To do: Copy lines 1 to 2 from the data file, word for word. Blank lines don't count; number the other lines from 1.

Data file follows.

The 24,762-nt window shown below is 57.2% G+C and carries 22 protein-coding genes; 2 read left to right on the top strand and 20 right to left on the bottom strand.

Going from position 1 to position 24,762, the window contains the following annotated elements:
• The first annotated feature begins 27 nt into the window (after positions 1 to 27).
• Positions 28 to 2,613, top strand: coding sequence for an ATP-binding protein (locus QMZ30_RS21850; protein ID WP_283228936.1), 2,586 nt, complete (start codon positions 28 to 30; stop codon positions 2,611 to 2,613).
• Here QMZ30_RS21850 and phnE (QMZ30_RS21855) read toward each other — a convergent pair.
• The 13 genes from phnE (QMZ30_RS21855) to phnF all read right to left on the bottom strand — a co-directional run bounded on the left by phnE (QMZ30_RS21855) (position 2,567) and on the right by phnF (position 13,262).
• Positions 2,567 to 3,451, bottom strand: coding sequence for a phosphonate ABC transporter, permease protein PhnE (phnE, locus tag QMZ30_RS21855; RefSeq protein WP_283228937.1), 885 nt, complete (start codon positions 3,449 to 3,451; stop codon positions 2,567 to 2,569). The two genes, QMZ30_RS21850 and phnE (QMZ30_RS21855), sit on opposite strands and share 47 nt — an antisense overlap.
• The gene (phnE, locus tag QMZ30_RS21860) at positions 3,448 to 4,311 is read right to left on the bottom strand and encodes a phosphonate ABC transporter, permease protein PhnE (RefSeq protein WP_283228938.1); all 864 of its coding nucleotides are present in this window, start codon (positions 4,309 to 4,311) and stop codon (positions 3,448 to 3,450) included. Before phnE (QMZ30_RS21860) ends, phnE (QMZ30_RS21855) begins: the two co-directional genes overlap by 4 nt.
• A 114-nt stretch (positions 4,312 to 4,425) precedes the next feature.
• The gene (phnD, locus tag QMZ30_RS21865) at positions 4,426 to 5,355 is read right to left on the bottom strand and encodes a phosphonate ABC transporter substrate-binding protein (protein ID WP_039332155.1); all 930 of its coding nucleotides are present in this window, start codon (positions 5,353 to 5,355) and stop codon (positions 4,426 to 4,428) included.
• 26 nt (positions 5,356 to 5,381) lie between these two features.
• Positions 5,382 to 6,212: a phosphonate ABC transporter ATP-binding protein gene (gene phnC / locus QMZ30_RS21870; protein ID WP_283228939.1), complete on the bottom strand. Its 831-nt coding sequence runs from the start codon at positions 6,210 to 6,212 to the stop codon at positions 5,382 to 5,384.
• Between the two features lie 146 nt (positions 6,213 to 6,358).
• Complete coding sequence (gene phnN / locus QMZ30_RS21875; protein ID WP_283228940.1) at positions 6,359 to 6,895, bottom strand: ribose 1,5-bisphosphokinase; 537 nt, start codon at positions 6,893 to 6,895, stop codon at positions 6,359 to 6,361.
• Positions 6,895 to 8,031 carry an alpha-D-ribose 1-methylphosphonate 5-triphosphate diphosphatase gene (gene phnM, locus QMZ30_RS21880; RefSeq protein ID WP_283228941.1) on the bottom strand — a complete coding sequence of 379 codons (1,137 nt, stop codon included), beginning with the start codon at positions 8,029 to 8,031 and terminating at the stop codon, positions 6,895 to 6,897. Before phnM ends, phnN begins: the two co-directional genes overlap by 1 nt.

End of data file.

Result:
The 24,762-nt window shown below is 57.2% G+C and carries 22 protein-coding genes; 2 read left to right on the top strand and 20 right to left on the bottom strand.

Going from position 1 to position 24,762, the window contains the following annotated elements: